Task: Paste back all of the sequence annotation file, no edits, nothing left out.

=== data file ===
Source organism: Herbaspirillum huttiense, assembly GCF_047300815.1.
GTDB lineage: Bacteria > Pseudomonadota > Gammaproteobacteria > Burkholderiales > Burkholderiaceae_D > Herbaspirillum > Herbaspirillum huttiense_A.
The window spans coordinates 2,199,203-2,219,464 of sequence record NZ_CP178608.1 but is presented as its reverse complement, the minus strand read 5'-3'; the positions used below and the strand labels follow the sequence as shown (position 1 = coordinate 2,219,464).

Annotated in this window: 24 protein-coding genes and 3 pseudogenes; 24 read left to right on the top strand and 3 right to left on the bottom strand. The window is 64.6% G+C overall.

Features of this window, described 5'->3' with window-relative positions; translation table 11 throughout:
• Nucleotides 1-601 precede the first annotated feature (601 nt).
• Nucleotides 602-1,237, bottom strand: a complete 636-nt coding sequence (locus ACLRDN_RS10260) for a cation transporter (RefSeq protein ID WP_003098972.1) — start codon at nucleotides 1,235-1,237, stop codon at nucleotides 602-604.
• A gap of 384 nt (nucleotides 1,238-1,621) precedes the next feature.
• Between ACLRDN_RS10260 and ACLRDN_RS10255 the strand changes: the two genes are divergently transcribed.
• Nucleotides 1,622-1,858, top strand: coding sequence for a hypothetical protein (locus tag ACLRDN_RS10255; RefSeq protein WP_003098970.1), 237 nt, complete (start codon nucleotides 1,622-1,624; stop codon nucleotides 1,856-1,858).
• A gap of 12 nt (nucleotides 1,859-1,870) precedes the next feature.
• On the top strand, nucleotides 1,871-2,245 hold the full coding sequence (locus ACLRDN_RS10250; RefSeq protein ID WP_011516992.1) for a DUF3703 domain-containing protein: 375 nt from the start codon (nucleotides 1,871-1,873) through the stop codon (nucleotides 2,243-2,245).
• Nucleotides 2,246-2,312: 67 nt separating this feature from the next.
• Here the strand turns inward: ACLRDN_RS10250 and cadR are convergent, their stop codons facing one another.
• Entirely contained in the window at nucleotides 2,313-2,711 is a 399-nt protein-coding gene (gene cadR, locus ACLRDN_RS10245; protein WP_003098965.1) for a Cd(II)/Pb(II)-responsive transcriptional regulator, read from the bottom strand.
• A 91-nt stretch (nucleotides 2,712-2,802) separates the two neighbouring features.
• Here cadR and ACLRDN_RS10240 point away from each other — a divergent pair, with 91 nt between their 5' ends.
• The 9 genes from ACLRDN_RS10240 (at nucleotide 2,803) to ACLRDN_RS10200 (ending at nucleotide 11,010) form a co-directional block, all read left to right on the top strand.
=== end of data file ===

Source organism: Herbaspirillum huttiense, assembly GCF_047300815.1.
GTDB lineage: Bacteria > Pseudomonadota > Gammaproteobacteria > Burkholderiales > Burkholderiaceae_D > Herbaspirillum > Herbaspirillum huttiense_A.
The window spans coordinates 2,199,203-2,219,464 of sequence record NZ_CP178608.1 but is presented as its reverse complement, the minus strand read 5'-3'; the positions used below and the strand labels follow the sequence as shown (position 1 = coordinate 2,219,464).

Annotated in this window: 24 protein-coding genes and 3 pseudogenes; 24 read left to right on the top strand and 3 right to left on the bottom strand. The window is 64.6% G+C overall.

Features of this window, described 5'->3' with window-relative positions; translation table 11 throughout:
• Nucleotides 1-601 precede the first annotated feature (601 nt).
• Nucleotides 602-1,237, bottom strand: a complete 636-nt coding sequence (locus ACLRDN_RS10260) for a cation transporter (RefSeq protein ID WP_003098972.1) — start codon at nucleotides 1,235-1,237, stop codon at nucleotides 602-604.
• A gap of 384 nt (nucleotides 1,238-1,621) precedes the next feature.
• Between ACLRDN_RS10260 and ACLRDN_RS10255 the strand changes: the two genes are divergently transcribed.
• Nucleotides 1,622-1,858, top strand: coding sequence for a hypothetical protein (locus tag ACLRDN_RS10255; RefSeq protein WP_003098970.1), 237 nt, complete (start codon nucleotides 1,622-1,624; stop codon nucleotides 1,856-1,858).
• A gap of 12 nt (nucleotides 1,859-1,870) precedes the next feature.
• On the top strand, nucleotides 1,871-2,245 hold the full coding sequence (locus ACLRDN_RS10250; RefSeq protein ID WP_011516992.1) for a DUF3703 domain-containing protein: 375 nt from the start codon (nucleotides 1,871-1,873) through the stop codon (nucleotides 2,243-2,245).
• Nucleotides 2,246-2,312: 67 nt separating this feature from the next.
• Here the strand turns inward: ACLRDN_RS10250 and cadR are convergent, their stop codons facing one another.
• Entirely contained in the window at nucleotides 2,313-2,711 is a 399-nt protein-coding gene (gene cadR, locus ACLRDN_RS10245; protein WP_003098965.1) for a Cd(II)/Pb(II)-responsive transcriptional regulator, read from the bottom strand.
• A 91-nt stretch (nucleotides 2,712-2,802) separates the two neighbouring features.
• Here cadR and ACLRDN_RS10240 point away from each other — a divergent pair, with 91 nt between their 5' ends.
• The 9 genes from ACLRDN_RS10240 (at nucleotide 2,803) to ACLRDN_RS10200 (ending at nucleotide 11,010) form a co-directional block, all read left to right on the top strand.